Boris is in a fantastic position. He is seriously on for Mayor. He’s upped his game while Ken is self-destructing. There seems to be a new discipline that is essential for any genuine candidate. So long as Boris realises he’s only just begun, he could go all the way.
There’s been a huge shift in the mood among Londoners. The people I know who used to have a soft spot for Ken have nearly all hardened against him. There used to be a grudging acceptance that Ken was OK. Not any more. Only tribal supporters now give him credit. His disregard for the niceties of democracy have become unbearable.
Boris now needs to push that mood over the edge. The affable exterior of the celeb anti-politician will work best if we also feel some steeliness inside. Let us see a little toughness too, exercised on behalf of those millions of Londoners who don’t have cool lives. We’ve seen he is genuinely interested in law and order. He needs to get more controversial on the quality of policing, attacking the cosy ineffectiveness we see almost everywhere.
Whatever the Tories’ fear of talking about money, the scene is surely different for local tax. Whenever there has been a referendum for a local tax increase, it has been rejected. So much for the pundits assertion than people love their taxes (see more on this below). And nearly everyone believes that Ken has been sloshing it about, with no benefit to Londoners. Boris could say that he will lower the precept, and having done the calculations properly, he could guarantee a set amount of rebate to everyone.
If in doubt, he could let Londoners themselves decide. This would be only a slight extension of David Cameron’s sensible call for referenda if councils want to raise their taxes. Why not transfer some real power from politicians to citizens? Boris indicated an interest in referenda at the YouGov/ Evening Standard debate in January. If the Conservatives really want to change politics, this would be a great place for a practical start.
* Below I quote in full an article from The Independent of February 15 2001 by Cahal Milmo. I don’t know whether Bristol really ended up having to make school those cuts, still less whether any such cuts led to worsening education, but I do know that, given a genuine, believable opportunity, voters vote for tax cuts, whatever the clever pundits may say. And remember: This example is from 2001 when tax was much less of a burden than it is now. There haven't been many tax referenda since. I wonder why!?
VOTERS OF BRISTOL PICK SCHOOL CUTS OVER TAXES
The pioneering poll, ordered by the city's Labour-controlled council, produced a majority of nearly 54 per cent in favour of keeping tax down - more than double the figure of those willing to allow an increase. It is the first time that a local authority's voters have been asked to decide directly on the level of their council tax with results that are binding on officials and politicians.
Electoral experts predicted a flood of copy-cat ballots as councils move to Swiss-style local referendums to decide thorny spending issues.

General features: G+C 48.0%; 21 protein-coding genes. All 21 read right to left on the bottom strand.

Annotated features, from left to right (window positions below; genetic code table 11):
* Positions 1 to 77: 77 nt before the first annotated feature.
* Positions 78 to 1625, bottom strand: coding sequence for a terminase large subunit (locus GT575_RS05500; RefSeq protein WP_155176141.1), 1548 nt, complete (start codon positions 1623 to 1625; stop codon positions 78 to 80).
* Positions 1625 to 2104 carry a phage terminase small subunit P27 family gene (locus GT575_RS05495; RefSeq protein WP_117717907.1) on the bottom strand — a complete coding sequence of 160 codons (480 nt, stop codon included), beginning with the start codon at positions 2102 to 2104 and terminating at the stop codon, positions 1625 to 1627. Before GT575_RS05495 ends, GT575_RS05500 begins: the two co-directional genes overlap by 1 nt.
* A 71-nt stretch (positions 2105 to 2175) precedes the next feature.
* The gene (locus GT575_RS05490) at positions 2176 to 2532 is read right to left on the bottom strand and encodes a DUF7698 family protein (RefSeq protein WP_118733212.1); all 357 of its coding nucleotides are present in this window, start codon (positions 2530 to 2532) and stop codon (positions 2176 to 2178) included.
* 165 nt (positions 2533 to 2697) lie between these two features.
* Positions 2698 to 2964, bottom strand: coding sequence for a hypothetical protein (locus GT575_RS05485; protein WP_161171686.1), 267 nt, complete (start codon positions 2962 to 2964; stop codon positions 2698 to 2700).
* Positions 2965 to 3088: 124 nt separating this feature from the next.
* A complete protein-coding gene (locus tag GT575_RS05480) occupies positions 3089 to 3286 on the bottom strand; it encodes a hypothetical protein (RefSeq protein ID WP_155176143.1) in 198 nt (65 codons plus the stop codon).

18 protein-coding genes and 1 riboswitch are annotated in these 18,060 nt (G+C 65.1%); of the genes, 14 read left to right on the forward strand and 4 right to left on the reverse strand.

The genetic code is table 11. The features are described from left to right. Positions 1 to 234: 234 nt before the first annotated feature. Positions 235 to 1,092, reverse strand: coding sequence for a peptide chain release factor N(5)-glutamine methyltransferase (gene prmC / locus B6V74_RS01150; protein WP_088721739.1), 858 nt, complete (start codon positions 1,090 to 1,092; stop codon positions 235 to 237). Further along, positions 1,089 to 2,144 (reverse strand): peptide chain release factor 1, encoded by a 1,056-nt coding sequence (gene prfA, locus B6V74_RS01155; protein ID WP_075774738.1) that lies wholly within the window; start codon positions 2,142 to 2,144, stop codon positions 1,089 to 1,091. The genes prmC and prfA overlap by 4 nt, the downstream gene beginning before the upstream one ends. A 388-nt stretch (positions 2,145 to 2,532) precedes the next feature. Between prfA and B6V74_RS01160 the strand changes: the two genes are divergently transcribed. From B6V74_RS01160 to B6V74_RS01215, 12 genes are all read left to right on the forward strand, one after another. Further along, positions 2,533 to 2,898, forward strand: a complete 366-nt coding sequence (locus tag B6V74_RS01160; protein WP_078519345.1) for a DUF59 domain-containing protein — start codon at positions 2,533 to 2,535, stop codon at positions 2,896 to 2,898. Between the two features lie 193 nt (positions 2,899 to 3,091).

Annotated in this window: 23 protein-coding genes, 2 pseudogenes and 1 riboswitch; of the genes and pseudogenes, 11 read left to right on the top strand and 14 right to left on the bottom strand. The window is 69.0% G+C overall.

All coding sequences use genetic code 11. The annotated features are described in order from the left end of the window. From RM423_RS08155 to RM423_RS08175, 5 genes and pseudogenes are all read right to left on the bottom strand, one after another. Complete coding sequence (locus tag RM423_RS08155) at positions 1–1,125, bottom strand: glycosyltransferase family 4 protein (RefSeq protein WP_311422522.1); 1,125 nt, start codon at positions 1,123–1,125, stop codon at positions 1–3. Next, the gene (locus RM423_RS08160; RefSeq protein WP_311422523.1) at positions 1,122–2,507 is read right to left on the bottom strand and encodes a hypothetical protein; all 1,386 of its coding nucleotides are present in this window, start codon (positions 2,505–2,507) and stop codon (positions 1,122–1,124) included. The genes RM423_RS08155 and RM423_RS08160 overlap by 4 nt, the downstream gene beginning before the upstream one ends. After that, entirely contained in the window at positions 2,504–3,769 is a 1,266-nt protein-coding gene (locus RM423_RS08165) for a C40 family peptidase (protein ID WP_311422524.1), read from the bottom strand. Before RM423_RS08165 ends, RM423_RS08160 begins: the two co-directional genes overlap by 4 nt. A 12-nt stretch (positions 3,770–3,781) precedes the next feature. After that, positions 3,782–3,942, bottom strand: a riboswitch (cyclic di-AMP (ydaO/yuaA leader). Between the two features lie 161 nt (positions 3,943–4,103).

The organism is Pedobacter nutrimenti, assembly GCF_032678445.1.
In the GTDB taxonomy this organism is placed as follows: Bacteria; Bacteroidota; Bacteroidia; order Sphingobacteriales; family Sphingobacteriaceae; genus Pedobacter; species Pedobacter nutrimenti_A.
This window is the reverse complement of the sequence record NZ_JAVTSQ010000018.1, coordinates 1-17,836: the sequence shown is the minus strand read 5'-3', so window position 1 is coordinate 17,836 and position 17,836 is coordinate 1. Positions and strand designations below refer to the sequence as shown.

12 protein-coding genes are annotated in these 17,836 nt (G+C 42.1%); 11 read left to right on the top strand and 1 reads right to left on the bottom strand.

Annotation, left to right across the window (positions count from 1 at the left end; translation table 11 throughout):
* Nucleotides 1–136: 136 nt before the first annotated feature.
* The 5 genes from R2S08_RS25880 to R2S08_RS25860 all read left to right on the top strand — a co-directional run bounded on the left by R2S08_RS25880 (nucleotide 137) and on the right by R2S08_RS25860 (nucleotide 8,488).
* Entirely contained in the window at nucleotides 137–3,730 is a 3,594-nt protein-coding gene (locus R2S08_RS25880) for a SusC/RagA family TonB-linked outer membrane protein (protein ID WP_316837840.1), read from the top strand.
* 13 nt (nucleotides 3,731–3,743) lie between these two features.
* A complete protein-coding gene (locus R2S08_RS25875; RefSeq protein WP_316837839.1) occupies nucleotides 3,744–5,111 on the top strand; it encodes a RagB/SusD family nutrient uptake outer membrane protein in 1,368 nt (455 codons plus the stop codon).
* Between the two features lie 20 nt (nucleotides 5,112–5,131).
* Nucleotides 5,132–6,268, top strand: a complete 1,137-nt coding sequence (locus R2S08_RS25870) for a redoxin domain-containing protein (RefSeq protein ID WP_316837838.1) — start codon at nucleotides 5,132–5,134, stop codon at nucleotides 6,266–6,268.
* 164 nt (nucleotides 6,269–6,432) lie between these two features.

Labour councillors in Bristol, who had claimed that the savings required for a council tax freeze would come from schools, reacted with disappointment but promised to honour the result.
George Micklewright, the leader of Bristol City Council, said: "One of the main reasons for the referendum was that we didn't know how many people thought it more important to increase spending on education. I am, naturally, disappointed that we were unable to persuade more people to support Labour's priority for education and this decision inevitably means cuts in school spending," he said. "But we will respect majority opinion and the referendum result will be carried forward to the council's budget meeting as a Labour proposal."
The £120,000 plebiscite asked voters to decide on four options: increasing council tax by 2 per cent, 4 per cent or 6 per cent or freezing it at the same level it has been for the past three years.
Supporters of the 6 per cent rise said it would have maintained services and realised an extra £2.2m for Bristol's schools. The 4 per cent rise would have made £1.7m available for education, it was claimed.
But, in a victory for the maxim that people vote with their wallets, the results showed few people in favour of extra spending. A total of 17.4 per cent voted for the 6 per cent rise, 18.2 per cent favoured a 4 per cent increase and 10.5 per cent were for an extra 2 per cent of spending. The majority (53.9 per cent) approved a budget freeze - more than the combined total (46.1 per cent) of those in favour of a rise.
Supporters of referendums were encouraged by the turn-out for the postal ballot, which was held over the past fortnight. A total of 115,076 people cast votes - 40.2 per cent of those eligible and 7 per cent more than voted in the latest local elections in Bristol.
Mr Micklewright said: "As an exercise in getting people involved in local democracy, the referendum has clearly been a great success. There can be no doubt that the result is representative of public opinion."
Political experts said that the poll, which followed a similar vote in Milton Keynes thath was not binding on its council, was likely to inspire a flood of similar ballots.
Owen Thomas, the chief of the Electoral Reform Society, which counted the Bristol votes, said: "We have had a lot of local authorities wanting to know how these sorts of things are carried out. I do expect it to increase."
Opposition politicians, meanwhile, attacked Labour claims that the £4.5m cut in the council budget would have to be found from education spending.
Pam Chesters, a prospective parliamentary candidate for the Conservatives in Bristol, said: "Residents are tired of paying excessive stealth taxes for little result. They know that by cutting waste, bureaucracy and introducing good housekeeping the council could provide better value."